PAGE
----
This problem offers an engaging context in which students are challenged to solve a problem that requires systematic working and strategic thinking, while applying their knowledge of place value and divisibility.
If students have not met Latin Squares before you may wish to show them this image
and ask them to say what they notice.
Introduce the problem:
A six by six grid needs to be filled in so that the first row is a six digit number N, and the rows beneath are 2N, 3N, 4N, 5N and 6N.
The completed grid has to be a Latin Square, that is, it must have the same six digits in every row and every column.
Give students some time on their own to think about the problem, then invite them to discuss in pairs any ideas they have. Then share any suggestions about where to get started in a class discussion.
In the problem, there is a grid shaded in sections to indicate one possible order in which cell values can be deduced; the grid, together with some prompts, is available on this worksheet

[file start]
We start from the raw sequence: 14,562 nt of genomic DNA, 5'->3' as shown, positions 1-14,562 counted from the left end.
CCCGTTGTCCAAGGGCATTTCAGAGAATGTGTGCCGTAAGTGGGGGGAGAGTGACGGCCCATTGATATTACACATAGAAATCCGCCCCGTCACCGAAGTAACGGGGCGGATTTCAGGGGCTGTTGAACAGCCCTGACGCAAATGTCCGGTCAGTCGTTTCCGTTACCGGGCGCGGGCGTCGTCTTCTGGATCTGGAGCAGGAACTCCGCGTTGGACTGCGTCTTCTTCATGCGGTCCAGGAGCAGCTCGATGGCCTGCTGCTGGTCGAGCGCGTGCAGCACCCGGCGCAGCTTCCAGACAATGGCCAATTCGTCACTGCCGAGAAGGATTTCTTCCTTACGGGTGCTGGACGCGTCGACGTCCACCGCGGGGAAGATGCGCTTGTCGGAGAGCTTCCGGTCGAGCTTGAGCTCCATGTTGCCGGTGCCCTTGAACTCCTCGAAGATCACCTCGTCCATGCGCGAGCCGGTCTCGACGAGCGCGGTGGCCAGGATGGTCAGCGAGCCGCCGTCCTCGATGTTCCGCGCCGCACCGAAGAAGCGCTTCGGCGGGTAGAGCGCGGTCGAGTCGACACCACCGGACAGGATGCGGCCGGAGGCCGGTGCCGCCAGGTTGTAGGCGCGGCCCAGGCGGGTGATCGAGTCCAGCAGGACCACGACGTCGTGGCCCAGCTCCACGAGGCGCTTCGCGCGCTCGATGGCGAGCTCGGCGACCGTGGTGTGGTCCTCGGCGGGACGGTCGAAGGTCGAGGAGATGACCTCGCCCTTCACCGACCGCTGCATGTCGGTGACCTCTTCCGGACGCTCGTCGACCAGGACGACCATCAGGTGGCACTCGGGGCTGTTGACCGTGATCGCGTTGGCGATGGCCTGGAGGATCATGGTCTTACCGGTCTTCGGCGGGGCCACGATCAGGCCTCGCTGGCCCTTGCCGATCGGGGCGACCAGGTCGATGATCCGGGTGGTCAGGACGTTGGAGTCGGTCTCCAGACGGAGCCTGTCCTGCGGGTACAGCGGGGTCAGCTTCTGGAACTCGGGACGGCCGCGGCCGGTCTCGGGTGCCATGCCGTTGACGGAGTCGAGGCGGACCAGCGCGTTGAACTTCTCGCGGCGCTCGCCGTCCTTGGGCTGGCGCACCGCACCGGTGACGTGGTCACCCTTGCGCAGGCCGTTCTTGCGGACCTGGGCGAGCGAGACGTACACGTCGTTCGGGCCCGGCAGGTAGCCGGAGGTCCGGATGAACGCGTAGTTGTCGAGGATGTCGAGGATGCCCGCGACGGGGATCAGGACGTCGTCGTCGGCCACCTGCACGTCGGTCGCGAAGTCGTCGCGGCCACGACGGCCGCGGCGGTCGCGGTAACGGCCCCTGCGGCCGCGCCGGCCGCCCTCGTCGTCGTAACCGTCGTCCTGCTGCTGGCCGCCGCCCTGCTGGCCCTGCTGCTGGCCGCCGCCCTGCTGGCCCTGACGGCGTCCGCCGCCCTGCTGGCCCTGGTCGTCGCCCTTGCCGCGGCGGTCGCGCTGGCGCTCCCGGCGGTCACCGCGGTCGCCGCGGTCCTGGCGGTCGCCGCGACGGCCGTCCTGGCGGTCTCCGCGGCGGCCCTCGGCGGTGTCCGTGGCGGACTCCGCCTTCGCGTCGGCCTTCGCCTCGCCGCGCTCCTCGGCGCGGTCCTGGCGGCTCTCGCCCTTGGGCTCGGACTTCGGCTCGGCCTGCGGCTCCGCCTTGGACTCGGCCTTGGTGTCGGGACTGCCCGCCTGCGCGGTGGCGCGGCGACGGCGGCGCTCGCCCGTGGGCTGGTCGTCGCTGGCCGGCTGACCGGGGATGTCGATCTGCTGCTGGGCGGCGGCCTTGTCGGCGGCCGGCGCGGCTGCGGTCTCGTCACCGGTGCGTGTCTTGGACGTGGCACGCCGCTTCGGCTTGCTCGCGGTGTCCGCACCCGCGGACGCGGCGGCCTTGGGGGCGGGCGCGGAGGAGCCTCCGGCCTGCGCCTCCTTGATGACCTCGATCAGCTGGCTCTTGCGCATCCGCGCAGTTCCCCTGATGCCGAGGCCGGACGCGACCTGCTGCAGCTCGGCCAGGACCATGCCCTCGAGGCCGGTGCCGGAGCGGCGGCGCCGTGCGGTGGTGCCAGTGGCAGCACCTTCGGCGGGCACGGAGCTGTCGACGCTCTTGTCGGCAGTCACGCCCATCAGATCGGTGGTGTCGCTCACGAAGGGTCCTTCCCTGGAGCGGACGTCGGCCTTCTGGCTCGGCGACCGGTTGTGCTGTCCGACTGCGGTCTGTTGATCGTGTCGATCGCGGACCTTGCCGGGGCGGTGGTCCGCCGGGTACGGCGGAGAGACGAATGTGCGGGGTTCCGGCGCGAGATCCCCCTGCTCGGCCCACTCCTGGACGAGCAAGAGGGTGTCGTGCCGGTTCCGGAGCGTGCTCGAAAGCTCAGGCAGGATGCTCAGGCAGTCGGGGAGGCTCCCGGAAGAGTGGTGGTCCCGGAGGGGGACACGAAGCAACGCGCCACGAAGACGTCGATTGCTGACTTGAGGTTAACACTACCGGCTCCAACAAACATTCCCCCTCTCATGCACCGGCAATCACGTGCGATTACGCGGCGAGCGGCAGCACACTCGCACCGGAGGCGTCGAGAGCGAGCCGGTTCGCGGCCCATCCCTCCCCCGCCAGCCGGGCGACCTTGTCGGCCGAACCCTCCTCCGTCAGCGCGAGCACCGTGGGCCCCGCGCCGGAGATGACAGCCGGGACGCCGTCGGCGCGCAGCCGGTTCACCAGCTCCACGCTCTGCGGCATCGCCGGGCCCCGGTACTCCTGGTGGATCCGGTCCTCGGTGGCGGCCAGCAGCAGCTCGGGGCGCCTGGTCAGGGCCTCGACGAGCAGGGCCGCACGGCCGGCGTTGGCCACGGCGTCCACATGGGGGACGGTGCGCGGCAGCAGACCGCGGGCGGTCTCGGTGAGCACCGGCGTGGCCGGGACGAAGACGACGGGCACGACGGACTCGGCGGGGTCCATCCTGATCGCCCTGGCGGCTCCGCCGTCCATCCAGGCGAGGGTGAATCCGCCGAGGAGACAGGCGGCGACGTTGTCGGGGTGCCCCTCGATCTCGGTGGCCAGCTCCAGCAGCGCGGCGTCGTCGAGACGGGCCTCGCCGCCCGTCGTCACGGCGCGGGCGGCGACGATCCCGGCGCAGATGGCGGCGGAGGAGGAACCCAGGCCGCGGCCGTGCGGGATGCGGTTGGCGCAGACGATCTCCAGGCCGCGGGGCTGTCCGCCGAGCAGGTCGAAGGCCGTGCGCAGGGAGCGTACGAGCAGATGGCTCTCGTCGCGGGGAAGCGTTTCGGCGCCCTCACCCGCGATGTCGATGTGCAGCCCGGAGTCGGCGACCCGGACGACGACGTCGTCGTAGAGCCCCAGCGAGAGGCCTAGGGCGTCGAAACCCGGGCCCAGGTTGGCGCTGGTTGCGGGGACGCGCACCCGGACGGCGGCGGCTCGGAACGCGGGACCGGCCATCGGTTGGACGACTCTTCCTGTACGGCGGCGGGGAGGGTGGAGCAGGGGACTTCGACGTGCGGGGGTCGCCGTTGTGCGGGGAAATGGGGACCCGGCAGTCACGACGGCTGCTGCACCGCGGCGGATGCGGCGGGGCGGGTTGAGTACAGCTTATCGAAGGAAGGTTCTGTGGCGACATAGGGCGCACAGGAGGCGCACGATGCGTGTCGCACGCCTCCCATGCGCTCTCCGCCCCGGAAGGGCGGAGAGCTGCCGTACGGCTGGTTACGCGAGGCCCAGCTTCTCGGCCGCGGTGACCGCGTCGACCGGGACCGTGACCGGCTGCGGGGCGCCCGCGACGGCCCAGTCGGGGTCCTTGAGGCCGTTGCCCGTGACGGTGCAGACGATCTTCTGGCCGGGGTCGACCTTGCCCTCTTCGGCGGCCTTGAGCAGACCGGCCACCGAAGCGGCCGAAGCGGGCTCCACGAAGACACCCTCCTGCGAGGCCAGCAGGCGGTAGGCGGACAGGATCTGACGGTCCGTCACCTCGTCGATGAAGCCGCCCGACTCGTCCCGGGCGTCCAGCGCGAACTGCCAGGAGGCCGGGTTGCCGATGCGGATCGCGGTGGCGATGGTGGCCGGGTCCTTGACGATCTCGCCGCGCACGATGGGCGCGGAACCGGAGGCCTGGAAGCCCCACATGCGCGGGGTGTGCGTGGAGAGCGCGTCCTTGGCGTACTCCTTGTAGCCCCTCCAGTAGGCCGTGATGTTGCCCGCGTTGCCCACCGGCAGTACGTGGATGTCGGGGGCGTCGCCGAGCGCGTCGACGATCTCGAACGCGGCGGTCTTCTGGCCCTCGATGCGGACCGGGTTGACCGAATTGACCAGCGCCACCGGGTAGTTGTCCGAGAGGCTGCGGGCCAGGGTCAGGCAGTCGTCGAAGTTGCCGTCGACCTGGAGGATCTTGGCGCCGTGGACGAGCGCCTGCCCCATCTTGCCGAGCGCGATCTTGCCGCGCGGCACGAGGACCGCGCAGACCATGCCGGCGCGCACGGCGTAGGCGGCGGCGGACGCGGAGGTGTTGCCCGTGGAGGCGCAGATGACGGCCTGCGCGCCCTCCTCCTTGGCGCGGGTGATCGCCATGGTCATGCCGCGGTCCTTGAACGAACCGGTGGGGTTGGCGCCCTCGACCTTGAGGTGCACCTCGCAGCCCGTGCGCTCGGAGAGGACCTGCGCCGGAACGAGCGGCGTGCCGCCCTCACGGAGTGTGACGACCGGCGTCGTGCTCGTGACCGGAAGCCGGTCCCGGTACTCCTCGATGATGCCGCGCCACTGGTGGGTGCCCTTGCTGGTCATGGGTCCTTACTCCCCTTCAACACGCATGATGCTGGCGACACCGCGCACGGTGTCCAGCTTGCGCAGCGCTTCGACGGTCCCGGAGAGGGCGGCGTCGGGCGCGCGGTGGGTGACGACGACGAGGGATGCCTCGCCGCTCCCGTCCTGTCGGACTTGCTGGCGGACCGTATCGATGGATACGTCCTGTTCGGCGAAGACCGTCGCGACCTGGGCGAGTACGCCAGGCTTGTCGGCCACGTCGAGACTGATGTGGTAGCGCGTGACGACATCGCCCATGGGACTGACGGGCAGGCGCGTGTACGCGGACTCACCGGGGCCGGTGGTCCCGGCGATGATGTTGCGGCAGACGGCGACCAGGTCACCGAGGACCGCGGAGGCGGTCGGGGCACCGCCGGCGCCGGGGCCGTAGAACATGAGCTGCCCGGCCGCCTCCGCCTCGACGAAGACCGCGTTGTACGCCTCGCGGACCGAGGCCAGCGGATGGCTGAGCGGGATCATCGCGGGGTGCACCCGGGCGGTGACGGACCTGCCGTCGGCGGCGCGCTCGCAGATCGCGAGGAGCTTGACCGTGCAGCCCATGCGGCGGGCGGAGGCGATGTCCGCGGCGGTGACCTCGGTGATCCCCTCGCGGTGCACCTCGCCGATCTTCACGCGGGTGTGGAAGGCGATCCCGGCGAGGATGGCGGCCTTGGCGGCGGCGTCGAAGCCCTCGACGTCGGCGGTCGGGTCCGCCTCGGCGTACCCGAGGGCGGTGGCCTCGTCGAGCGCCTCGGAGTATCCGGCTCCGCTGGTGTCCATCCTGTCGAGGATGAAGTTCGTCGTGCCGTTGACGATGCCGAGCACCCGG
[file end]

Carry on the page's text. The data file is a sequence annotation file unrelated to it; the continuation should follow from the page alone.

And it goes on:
If the bottom row is 6N, what can you deduce about the first digit of N?
If the fifth row is 5N, what can you deduce about the last digit in that row?
What can you say about the last digit of 2N, 4N and 6N?
Students may wish to read more about Latin Squares
and Cyclic Numbers
Two and Two
requires similar systematic working and would be a good activity to work on before trying Latin Numbers.